It is lightweight, easy to apply & sands to a super smooth finish. I also like the fact that it’s grey as opposed to white, making the sanding process quicker.

7. Ronseal Wood Filler

furniture painting

This is another new product to the workshop so I will let you know in the future how it performs.

In the meantime, this is what Ronseal say…

Few things are beyond repair with Ronseal High Performance Wood Filler. Its unique two-part system creates seriously tough repairs to virtually any interior or exterior wood. You can fill to any depth and even drill, screw or plane it.

Rebuilds rotten wood

Cures wet rot and prevents recurrence< No shrinking or cracking For interior and exterior use

8 & 9. Colortrend Satinwood

painted furniture

furniture painting I spoke extensively about this fantastic paint in a previous post, to read that post click here

It has recently replaced the vast majority of my topcoats in the workshop. It is water-based, easy to apply, hard-wearing & leaves a beautiful soft finish in a large range of modern colours.

10. Zinsser Bullseye 1-2-3

furniture painting

furniture painting
This is my go-to primer in the workshop for furniture painting. It is a water-based primer with above average adhesion & pigment resulting in a great coverage. It’s ideal partner is a brush from the Proform Picasso range available at * www.mypaintbrush.co.uk A perfect base for satin/eggshell topcoats.

11. Zinsser Coverstain

furniture paintingOne of the few oil-based products left on the shelves in the workshop, the reason… in my experience there is no water-based product out there that performs the way this does. I use it, almost always with a * Proform Picasso, on problem surfaces. For example, I am currently using it on a laminate & MDF wardrobe & and MDF blanket box.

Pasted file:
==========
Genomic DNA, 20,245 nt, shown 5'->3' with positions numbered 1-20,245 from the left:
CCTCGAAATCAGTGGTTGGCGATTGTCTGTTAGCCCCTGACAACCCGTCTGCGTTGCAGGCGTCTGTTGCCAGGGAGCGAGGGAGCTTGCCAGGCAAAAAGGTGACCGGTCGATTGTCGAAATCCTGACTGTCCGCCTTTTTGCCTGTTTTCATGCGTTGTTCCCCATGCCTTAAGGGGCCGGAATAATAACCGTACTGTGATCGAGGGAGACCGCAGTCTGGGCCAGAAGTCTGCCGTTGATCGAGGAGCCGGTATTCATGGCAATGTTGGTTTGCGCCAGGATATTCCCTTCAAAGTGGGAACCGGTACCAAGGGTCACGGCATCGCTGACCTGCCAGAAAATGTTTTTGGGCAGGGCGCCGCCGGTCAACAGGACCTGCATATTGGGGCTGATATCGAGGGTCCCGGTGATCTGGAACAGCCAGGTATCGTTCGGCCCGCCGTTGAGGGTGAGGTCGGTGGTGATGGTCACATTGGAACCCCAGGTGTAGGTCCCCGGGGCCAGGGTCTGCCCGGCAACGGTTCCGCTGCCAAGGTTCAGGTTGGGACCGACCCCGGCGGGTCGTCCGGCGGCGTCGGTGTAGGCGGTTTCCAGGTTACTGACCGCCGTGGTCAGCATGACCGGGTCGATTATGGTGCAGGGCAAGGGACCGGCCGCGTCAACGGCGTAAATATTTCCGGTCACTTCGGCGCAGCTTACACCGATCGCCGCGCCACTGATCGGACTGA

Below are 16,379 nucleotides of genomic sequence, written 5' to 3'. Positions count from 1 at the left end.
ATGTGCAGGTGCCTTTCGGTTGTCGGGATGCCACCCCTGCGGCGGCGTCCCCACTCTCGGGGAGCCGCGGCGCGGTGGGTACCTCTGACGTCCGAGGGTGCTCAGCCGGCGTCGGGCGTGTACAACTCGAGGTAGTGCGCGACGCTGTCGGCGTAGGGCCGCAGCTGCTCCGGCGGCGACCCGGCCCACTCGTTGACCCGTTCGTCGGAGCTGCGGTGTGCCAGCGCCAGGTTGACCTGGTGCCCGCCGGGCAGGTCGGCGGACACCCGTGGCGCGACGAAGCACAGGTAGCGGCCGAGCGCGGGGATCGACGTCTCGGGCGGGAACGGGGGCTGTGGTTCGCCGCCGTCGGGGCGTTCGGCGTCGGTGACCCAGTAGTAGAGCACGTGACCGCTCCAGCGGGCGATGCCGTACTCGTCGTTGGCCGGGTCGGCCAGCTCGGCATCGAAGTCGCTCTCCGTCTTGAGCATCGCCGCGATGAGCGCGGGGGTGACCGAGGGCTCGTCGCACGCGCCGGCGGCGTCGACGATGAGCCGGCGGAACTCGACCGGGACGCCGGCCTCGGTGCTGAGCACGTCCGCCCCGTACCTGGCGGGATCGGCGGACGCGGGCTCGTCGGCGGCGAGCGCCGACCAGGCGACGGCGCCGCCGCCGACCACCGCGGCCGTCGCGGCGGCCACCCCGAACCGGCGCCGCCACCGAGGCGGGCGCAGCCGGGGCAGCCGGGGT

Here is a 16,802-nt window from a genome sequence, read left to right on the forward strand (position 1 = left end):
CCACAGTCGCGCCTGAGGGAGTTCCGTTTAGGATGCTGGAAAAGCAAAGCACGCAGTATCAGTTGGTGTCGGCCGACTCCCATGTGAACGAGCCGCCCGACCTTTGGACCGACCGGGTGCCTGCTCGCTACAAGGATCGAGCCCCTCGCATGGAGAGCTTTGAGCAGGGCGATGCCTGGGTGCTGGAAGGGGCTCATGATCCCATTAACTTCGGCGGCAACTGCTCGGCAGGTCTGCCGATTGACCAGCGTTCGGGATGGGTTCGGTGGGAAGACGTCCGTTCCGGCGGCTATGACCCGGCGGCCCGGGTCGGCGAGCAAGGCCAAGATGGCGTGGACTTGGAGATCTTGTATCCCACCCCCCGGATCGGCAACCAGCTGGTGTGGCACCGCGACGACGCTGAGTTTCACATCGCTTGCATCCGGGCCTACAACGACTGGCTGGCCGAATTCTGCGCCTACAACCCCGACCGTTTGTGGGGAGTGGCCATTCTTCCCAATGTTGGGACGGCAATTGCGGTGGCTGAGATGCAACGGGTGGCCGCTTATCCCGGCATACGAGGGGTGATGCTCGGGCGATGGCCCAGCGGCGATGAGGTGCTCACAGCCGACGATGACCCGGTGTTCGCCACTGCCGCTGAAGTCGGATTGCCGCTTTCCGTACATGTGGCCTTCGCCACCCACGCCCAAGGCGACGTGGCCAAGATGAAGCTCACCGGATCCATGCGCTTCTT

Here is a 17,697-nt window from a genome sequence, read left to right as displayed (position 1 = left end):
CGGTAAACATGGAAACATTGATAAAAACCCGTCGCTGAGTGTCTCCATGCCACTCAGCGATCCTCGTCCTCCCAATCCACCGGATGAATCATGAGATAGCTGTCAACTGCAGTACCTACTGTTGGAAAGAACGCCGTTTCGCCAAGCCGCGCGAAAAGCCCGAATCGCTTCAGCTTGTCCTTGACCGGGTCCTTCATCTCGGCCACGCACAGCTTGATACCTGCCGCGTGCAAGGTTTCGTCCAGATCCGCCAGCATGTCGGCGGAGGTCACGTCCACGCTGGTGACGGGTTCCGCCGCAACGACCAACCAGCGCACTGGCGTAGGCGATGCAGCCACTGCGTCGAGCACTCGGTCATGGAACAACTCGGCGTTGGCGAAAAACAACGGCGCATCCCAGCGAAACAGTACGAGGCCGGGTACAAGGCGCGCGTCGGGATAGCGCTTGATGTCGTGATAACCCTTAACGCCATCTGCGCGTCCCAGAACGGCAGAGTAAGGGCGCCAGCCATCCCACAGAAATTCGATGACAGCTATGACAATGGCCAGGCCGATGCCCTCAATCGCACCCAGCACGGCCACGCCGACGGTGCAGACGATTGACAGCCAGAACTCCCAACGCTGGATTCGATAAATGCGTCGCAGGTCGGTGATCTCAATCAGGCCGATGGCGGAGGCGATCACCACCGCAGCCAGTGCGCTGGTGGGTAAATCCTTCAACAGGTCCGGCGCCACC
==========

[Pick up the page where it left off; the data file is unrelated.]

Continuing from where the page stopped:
* 12. Foam Roller Sleeves

These are used to apply paint & primer to large flat areas prior to laying off with a brush.

As a note, although I have never used the Lime wood finishing velvet flock mini sleeve from Axus Decor, I hear great things from my Traditional Painter colleagues. They are available from * My Paint Brush.co.uk
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(13) 4 inch trays

The matching trays for the foam rollers described above.

(14, 15, 16) Various Abrasives

Everyday items. I use wire wool a lot for keying surfaces & cleaning with meths. Sanding pads & blocks again for keying surfaces & for distressing.

More detailed descriptions of workshop processes will be available in other blog posts but I hope that this run-down of some of my most common kit has been helpful.

Good luck with your next project. Happy Painting

Joseph & Sons kitchen painting furniture painting West IrelandSpecialist painter and decorator, Adam Bermingham, is a member of the Traditional Painter UK network. He is the first port of call for hand painted furniture and kitchens Ireland.

Joseph & Son is Adam & Tom Bermingham, a father & son team with diverse backgrounds covering specialist painting and decorating, antiques and interior design.

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4 comments to “My Hand Painted Furniture Ireland: materials listing”

  1. Charles Budd

    Hi Adam, thanks for going into so much detail. I have tried to avoid using meths as much as possible, but so many of the Traditional Painters seems to use it for cleaning, even after using Krudkutter. Are there no other ‘more friendly’ cleaning agents out there which are as good or nearly as good? Or would you recommend meths as outperforming anything else for total cleaning prior to new coats being applied? I love the Picasso brushes, but thought they were best used for lighter paints, such as emulsions – yet you like using them for Coverstain! Don’t you find them too fine and floppy for such a heavy coating?

  2. Adam

    It’s all about degrees for me Charlie. Start off with a light cleaner & progress through to Meths if required. For me, it’s the toughest.

    With regard to Coverstain I don’t use the Picasso in it much anymore, it was the best I had come across at the time of writing. I’m using Adorn DuPont & Purdy Pro Extra these days.

    Still using the Picasso for Bullseye, I thin that a good bit.

  3. Charles Budd

    Thanks for explaining all that Adam. And really good to meet you at the Painting and Decorating Show.

  4. Adam

    Right back at ya Charlie, a real pleasure.